This was the first time I’ve done the Herculeus Hoist in a race. I knew to throw my hips down and lean back into it, but in the first few pulls I was still using only my back and arms. I soon got into a rhythm of driving my hips up and down to make it easier.

Next came the bucket carry. Coming back down the hill, I peered into my bucket of rocks to see my ID card. Evidentially, it fell out of my top where I shoved it after registration. I found a pocket on my shorts to keep it safe. That was lucky.

I passed the great Tiffanie Novokavich on a flat section and led our two lady pack into the technical trail. I was feeling pretty awesome flying along – even on the rocky cliffy bit. Until, that is, I realized that I had led us off course. Tiffanie and I did some way finding (OK she found the trail and I followed her).

The next obstacle was officially my new least favourite thing ever. You drag a big concrete block attached to a chain up and down a trail with ruts dug out just big enough to grab a hold of the block, forcing you to heave it out in slippery uphill muck.

Tiffanie was just ahead of me on the slip n’ slide. I was hoping this would be mud and not slide when I saw the course map. It was indeed slide. I manned up and threw myself down shortly after she launched off. At some point I realized that I no longer wanted to be on the slide. However, this was on the slide. Probably at the same point when Tiffanie seemed to realize that this was a super-sonic slide and that she was going way too fast. She plummeted into the water on her back, legs and arms up and skidded across like a rock. I made a half ass attempt to pitch myself off the side of the slide and then spent the rest of my terror filled ride trying to slow myself with my feet or dig my nails in. Neither worked but I did peal back two of my nails so it was not for lack of trying.

Flash back to age ten or so when my father finally got fed up of my fear of waterslides and forcefully threw me into a tube slide. When I plunged into the pool below, my mom, waiting at the bottom, waved the lifeguards off, “she’s a great swimmer.”

However, there was no swim in my lifeless body – so my mom let the lifeguards drag me out.

Today, thankfully, I managed to swim across to the shore – only then realizing that I could have walked. I was also making some sort of woofing sound that may have been a panic attack.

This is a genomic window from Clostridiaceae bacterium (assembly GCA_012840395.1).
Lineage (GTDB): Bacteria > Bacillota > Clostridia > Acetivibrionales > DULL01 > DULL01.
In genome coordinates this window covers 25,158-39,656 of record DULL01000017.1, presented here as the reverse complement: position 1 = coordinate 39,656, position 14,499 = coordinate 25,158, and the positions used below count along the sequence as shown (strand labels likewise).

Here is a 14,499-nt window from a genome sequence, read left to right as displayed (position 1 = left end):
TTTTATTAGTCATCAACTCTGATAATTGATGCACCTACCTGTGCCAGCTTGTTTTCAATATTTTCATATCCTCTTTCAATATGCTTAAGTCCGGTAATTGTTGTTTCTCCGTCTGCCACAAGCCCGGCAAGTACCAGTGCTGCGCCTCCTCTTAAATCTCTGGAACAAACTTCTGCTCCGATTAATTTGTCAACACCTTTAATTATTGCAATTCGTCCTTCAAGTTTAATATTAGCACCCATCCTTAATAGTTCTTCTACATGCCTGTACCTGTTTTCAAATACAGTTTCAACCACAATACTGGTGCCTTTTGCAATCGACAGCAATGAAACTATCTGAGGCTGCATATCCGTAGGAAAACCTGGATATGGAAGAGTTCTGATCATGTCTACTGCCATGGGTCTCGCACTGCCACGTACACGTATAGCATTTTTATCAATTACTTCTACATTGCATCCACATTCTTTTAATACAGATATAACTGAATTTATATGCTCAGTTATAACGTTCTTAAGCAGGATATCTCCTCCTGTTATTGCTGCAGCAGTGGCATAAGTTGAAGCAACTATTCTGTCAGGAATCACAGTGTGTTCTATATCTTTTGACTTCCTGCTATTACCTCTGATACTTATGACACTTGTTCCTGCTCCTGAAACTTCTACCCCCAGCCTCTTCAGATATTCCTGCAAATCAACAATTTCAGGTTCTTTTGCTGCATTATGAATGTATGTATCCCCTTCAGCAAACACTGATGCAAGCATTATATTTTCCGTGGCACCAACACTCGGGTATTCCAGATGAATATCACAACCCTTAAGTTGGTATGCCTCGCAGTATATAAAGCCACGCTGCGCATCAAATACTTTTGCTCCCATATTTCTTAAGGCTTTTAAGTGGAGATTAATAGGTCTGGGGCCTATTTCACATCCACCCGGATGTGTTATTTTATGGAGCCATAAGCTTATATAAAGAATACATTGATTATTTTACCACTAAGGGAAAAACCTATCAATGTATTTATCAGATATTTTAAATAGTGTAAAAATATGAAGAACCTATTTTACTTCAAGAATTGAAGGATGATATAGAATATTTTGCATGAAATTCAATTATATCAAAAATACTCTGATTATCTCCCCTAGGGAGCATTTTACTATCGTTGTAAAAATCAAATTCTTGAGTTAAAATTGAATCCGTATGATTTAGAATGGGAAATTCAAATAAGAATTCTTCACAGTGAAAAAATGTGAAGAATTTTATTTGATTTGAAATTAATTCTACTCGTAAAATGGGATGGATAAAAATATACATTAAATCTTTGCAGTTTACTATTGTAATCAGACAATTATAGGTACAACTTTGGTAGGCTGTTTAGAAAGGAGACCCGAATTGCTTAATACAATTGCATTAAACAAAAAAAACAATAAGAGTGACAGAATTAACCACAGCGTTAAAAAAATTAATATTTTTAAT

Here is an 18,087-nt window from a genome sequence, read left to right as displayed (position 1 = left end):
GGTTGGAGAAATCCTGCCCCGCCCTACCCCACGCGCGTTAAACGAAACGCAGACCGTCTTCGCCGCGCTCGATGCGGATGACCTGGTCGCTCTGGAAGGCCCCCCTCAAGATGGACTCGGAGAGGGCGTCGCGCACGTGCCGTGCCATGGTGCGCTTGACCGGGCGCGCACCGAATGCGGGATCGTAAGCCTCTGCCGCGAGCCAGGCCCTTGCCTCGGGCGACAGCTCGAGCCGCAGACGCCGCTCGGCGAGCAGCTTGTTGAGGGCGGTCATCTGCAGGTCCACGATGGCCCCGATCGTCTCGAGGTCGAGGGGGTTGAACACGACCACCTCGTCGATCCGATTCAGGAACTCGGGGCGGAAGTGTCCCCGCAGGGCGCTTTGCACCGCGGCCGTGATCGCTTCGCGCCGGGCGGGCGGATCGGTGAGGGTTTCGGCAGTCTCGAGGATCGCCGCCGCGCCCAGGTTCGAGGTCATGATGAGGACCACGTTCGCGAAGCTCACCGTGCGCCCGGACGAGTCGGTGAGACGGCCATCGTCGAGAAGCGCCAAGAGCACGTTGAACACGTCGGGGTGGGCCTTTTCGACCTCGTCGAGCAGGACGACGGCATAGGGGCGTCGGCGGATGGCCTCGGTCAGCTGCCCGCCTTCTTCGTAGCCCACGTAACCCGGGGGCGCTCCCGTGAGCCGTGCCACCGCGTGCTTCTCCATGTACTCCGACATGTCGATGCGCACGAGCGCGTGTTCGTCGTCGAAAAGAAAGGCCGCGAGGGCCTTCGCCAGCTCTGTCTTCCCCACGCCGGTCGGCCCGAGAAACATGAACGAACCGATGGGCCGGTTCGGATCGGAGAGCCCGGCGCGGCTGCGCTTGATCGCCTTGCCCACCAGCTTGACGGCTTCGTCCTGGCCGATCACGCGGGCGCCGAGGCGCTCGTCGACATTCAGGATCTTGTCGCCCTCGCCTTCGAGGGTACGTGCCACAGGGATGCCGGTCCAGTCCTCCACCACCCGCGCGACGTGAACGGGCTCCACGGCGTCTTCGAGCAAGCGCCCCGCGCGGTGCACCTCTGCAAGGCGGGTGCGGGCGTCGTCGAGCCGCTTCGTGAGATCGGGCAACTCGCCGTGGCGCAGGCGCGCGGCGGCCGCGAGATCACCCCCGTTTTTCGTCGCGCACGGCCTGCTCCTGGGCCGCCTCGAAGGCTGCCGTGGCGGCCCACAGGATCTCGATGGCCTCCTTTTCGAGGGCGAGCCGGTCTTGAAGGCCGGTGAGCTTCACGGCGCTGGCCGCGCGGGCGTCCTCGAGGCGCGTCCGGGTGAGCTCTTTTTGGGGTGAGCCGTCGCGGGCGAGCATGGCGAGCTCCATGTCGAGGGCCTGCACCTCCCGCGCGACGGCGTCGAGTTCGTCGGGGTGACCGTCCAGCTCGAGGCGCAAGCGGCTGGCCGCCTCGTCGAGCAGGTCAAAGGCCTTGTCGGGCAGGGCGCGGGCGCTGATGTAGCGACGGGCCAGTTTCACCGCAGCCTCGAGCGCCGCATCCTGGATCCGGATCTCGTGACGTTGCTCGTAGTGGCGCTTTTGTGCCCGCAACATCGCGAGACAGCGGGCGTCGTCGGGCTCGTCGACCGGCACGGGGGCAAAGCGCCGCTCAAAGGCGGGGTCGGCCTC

Still barking like a Saint Bernard, I jogged off. I was pretty resolve to enjoy the rest of the race at this point and let any illusions of a strong finish slip away in the mud. Tiffanie was heading up the sandbag carry and 8th place was just plunging into the pool of horrors somewhere back. Why not slow down a little and take in the scenes?

I hauled a sandbag onto my shoulder and heaved up the hill, TV camera in my face the whole time. Thankfully by the time the camera caught up, the barking had stopped and I had settled into a reasonable pace.

The barbed wire crawl was the longest I have ever seen. It was also up a very steep hill. I stayed on my knees, digging my fingers and shoes in with each stride until I had to push-pull crawl underneath the wire. My shirt and shorts kept on snagging and I actually thought to myself, “I wish I wasn’t wearing a shirt because skin would not get caught in the wire.” My goodness. The things athletes feel to be reasonable thoughts. Later, I saw the war wounds of my fellow Spartans as they compared patterns at the finish line. Maybe the shirt can stay.

The higher you got up the hill, the more slippery things got. Just as I thought I might slide all the way back down, a rope appeared. I wanted to kiss it but it was really gross.


I was stoked to have no problems with any sliding at the top of the rope climb – and to finally see the finish.

Of course, in between me and the finish was the spear throw, and most probably 30 burpees.

Yep, 30 burpees.

Nothing gets more heated than a discussion about Spartan burpees. And nothing makes me crazier than obsessing over the rules in terms of how they should be done. In the elite heat at bigger races like this, they film you and have a guy just standing there analyzing them. You need to touch your chest to the ground and your feet need to leave the floor. As far as I can tell, you do not need to do full hip extension or bring your arms up. If you watch the Spartan burpee demo video, they talk about hip extension, but the rules in a race are a different story though.

So I asked the guy and he said it was chest down, feet leave. I do feel like we as an OCR community we need clarity that… how much hip extension and how do we measure it?